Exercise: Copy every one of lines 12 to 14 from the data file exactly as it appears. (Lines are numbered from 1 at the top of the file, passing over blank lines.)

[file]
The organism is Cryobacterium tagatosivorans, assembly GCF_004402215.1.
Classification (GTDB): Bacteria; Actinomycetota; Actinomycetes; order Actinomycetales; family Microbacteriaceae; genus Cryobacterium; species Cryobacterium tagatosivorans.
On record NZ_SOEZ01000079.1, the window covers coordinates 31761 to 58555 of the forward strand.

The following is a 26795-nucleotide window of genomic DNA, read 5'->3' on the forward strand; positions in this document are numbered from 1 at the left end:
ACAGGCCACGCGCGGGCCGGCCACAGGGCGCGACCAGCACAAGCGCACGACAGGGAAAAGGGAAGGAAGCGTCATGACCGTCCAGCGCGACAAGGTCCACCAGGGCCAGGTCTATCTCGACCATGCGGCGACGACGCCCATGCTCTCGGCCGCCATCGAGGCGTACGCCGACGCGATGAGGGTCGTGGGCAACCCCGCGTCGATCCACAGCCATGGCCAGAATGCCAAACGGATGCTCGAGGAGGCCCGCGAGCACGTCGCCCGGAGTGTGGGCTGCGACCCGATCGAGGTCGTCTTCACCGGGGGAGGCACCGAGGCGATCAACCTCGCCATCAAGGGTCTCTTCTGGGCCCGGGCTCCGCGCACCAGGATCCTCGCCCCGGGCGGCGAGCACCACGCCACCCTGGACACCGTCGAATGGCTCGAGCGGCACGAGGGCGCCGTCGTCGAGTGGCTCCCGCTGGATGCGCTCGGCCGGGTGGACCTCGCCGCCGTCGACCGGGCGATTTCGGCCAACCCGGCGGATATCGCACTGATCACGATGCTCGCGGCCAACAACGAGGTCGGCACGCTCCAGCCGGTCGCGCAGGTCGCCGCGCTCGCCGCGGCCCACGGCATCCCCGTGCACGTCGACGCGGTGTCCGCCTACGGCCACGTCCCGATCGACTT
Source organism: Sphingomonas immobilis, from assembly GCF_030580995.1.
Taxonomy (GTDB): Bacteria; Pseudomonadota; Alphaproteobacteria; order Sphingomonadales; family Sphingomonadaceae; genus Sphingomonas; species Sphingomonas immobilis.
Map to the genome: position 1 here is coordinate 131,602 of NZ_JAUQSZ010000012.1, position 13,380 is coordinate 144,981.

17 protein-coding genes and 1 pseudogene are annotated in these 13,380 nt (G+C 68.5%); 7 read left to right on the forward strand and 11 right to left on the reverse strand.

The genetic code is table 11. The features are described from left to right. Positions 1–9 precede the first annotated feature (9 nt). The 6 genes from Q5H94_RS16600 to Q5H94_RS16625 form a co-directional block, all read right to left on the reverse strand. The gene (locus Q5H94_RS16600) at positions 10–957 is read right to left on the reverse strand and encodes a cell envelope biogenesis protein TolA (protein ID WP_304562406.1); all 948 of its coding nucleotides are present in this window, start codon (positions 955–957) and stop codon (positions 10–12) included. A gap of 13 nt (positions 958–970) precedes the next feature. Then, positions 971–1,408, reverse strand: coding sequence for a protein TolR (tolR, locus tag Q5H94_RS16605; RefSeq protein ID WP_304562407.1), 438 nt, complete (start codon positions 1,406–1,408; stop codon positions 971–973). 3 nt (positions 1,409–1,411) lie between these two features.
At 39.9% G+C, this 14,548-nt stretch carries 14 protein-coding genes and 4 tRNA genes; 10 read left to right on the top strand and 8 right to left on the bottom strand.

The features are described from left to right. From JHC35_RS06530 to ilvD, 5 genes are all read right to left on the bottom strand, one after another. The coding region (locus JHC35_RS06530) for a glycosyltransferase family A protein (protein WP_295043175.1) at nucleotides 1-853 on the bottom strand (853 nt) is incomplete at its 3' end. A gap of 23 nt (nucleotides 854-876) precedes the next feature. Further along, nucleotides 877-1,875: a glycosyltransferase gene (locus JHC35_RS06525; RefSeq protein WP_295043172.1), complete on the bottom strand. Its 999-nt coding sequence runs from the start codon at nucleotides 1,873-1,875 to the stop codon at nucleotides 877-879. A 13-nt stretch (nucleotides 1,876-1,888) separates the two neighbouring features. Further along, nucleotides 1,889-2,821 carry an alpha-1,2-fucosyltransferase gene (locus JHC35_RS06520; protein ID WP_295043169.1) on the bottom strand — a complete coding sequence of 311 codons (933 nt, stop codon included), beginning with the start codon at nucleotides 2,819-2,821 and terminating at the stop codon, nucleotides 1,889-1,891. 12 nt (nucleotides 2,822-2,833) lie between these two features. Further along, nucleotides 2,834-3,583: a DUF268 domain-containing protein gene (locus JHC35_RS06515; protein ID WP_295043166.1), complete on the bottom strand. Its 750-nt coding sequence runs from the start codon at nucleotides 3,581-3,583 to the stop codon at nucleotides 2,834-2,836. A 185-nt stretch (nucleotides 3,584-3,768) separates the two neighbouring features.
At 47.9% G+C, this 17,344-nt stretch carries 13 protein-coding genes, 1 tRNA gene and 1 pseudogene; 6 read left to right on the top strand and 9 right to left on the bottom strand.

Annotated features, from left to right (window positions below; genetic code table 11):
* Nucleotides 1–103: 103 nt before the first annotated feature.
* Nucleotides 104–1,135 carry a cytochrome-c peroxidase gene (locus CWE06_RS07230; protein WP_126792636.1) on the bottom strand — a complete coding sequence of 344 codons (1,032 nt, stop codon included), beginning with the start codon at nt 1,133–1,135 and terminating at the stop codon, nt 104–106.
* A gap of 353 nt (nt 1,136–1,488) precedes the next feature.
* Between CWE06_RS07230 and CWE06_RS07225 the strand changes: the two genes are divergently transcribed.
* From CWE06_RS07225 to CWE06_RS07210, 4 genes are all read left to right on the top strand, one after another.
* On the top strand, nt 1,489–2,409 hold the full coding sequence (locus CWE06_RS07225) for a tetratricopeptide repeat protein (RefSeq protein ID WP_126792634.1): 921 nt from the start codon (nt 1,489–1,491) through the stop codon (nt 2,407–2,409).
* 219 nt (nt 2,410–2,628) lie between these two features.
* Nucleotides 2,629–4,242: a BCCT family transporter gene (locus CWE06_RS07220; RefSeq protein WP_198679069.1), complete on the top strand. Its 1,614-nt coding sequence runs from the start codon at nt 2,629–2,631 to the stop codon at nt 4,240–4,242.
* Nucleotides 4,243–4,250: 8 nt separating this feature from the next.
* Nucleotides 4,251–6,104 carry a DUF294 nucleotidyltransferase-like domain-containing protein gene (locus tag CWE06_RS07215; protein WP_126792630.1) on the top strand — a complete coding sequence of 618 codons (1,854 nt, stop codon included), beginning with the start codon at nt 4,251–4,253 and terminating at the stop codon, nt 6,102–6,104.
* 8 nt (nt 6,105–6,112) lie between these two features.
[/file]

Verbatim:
The features are described from left to right. From JHC35_RS06530 to ilvD, 5 genes are all read right to left on the bottom strand, one after another. The coding region (locus JHC35_RS06530) for a glycosyltransferase family A protein (protein WP_295043175.1) at nucleotides 1-853 on the bottom strand (853 nt) is incomplete at its 3' end. A gap of 23 nt (nucleotides 854-876) precedes the next feature. Further along, nucleotides 877-1,875: a glycosyltransferase gene (locus JHC35_RS06525; RefSeq protein WP_295043172.1), complete on the bottom strand. Its 999-nt coding sequence runs from the start codon at nucleotides 1,873-1,875 to the stop codon at nucleotides 877-879. A 13-nt stretch (nucleotides 1,876-1,888) separates the two neighbouring features. Further along, nucleotides 1,889-2,821 carry an alpha-1,2-fucosyltransferase gene (locus JHC35_RS06520; protein ID WP_295043169.1) on the bottom strand — a complete coding sequence of 311 codons (933 nt, stop codon included), beginning with the start codon at nucleotides 2,819-2,821 and terminating at the stop codon, nucleotides 1,889-1,891. 12 nt (nucleotides 2,822-2,833) lie between these two features. Further along, nucleotides 2,834-3,583: a DUF268 domain-containing protein gene (locus JHC35_RS06515; protein ID WP_295043166.1), complete on the bottom strand. Its 750-nt coding sequence runs from the start codon at nucleotides 3,581-3,583 to the stop codon at nucleotides 2,834-2,836. A 185-nt stretch (nucleotides 3,584-3,768) separates the two neighbouring features.
At 47.9% G+C, this 17,344-nt stretch carries 13 protein-coding genes, 1 tRNA gene and 1 pseudogene; 6 read left to right on the top strand and 9 right to left on the bottom strand.

Annotated features, from left to right (window positions below; genetic code table 11):